The question of what to digitise was also raised and for many items out of copyright are the easiest to digitise.  I had also only been thinking about print material so it was really interesting to hear from the National Media museum about the issues they face in preserving new media such as games consoles and computers, not only preserving the technology but also the experience.

Once digitised there is also the importance of adding value  to the collections in terms of metadata and discoverability. It was interesting to hear from the British Library regarding the British Newspaper collection, a free resource to UK HE and they now provide a version for anyone to search with payment options for downloading, thereby opening the collection much further.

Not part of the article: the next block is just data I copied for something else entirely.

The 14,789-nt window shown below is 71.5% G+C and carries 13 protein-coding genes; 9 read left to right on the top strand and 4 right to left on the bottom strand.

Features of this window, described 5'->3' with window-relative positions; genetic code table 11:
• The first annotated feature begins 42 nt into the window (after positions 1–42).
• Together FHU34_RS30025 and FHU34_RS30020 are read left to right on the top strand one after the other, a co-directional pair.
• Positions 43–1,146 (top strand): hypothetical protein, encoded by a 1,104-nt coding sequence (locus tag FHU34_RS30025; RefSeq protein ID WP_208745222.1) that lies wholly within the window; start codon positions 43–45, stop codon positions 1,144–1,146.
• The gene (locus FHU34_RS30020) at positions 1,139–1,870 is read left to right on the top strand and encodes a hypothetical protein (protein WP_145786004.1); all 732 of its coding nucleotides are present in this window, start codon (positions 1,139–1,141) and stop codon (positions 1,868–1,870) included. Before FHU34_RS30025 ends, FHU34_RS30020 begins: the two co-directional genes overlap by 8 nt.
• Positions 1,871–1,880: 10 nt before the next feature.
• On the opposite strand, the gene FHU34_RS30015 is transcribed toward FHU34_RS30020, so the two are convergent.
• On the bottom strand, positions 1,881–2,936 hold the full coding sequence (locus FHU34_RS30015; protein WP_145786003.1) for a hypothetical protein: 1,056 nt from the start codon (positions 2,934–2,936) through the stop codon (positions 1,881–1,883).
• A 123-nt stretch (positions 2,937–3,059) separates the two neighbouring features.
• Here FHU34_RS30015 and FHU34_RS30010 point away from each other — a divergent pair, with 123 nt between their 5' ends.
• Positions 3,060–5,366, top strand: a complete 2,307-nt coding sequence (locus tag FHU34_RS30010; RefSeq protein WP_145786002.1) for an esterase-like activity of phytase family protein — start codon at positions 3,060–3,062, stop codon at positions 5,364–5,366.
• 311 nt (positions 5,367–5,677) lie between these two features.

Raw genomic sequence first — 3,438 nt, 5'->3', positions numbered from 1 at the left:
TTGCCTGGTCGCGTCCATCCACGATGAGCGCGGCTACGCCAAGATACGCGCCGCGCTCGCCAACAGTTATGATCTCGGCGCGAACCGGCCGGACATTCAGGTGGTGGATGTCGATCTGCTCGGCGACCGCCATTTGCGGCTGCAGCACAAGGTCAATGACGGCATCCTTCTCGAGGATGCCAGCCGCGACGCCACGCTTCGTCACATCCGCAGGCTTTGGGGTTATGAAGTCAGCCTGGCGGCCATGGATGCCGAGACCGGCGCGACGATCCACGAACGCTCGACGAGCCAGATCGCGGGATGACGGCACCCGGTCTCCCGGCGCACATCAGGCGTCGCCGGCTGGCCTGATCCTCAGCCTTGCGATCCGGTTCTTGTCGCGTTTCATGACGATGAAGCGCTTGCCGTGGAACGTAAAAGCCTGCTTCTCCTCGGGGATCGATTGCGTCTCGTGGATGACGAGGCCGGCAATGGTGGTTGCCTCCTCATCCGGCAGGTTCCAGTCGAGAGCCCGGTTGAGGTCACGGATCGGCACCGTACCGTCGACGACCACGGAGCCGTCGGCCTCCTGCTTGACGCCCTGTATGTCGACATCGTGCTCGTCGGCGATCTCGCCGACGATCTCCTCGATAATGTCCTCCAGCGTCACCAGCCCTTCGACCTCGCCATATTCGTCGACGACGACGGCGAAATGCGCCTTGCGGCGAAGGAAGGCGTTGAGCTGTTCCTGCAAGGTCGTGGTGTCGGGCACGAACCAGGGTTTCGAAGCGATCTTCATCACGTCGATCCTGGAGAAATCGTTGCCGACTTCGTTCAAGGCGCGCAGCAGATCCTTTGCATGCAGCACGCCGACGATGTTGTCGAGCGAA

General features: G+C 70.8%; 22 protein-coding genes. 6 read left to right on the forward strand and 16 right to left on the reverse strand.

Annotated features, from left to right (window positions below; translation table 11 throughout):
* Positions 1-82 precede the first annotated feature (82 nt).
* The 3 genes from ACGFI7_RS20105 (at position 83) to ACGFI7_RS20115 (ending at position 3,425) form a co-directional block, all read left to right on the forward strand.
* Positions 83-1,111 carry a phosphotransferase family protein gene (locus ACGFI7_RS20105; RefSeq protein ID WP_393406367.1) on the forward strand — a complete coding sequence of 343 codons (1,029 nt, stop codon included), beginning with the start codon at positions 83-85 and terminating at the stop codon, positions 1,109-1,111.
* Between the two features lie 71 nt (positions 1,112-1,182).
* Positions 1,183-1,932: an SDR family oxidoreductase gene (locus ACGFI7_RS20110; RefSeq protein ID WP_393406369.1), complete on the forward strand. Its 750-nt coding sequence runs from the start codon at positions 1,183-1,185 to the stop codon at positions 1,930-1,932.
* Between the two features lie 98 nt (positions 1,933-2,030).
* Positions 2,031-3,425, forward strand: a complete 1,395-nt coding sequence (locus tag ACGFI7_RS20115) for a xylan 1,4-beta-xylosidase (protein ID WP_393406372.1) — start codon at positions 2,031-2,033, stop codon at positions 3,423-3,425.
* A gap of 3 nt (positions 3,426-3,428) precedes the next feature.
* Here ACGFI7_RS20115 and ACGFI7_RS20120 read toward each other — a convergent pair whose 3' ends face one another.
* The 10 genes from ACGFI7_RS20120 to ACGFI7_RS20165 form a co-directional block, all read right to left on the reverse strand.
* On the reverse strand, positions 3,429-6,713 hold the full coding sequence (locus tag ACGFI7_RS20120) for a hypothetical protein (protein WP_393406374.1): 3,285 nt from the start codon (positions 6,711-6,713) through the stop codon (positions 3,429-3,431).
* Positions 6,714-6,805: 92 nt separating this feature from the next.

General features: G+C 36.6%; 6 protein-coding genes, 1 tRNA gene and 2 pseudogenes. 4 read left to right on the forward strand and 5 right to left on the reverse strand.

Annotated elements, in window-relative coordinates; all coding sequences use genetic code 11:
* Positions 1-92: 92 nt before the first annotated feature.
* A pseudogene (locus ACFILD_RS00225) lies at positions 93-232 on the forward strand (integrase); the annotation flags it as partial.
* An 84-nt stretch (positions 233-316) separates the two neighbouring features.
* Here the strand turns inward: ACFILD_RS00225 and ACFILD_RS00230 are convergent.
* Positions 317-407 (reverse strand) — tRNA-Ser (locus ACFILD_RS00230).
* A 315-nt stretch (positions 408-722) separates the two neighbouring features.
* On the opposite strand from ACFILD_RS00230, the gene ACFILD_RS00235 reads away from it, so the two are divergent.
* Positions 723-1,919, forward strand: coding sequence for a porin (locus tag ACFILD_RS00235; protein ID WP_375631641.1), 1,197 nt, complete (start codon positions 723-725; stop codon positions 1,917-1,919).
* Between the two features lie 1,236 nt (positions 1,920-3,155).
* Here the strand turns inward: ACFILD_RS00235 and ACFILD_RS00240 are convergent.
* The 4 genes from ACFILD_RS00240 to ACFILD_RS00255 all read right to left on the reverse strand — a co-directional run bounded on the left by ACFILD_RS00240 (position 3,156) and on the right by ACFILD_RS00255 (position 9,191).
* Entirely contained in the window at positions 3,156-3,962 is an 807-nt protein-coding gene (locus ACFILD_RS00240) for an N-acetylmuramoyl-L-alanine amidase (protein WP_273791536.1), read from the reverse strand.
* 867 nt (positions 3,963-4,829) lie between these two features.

Resource discovery: demonstration by EBSCO

building bridgesThe 3rd of the demos we’ve organised  from resource discovery system suppliers takes place on Friday October 23rd at 10:30, when EBSCO will be talking about their Discovery Service, together with their federated search tool EBSCOhost Integrated Search

Please come and join us for tea, coffeee, biscuits and another peek at what resource discovery for our students might look like in the future

image credit: alef

Resource Discovery: a brief summary of what we've seen so far…



We are now halfway through our Autumn demos and we’ve had two interesting presentations so far, Robert Bley from Ex Libris showed us Primo and MetaLib, and Richard Burckitt and Richard Illingworth from Serials Solutions demonstrated Summon.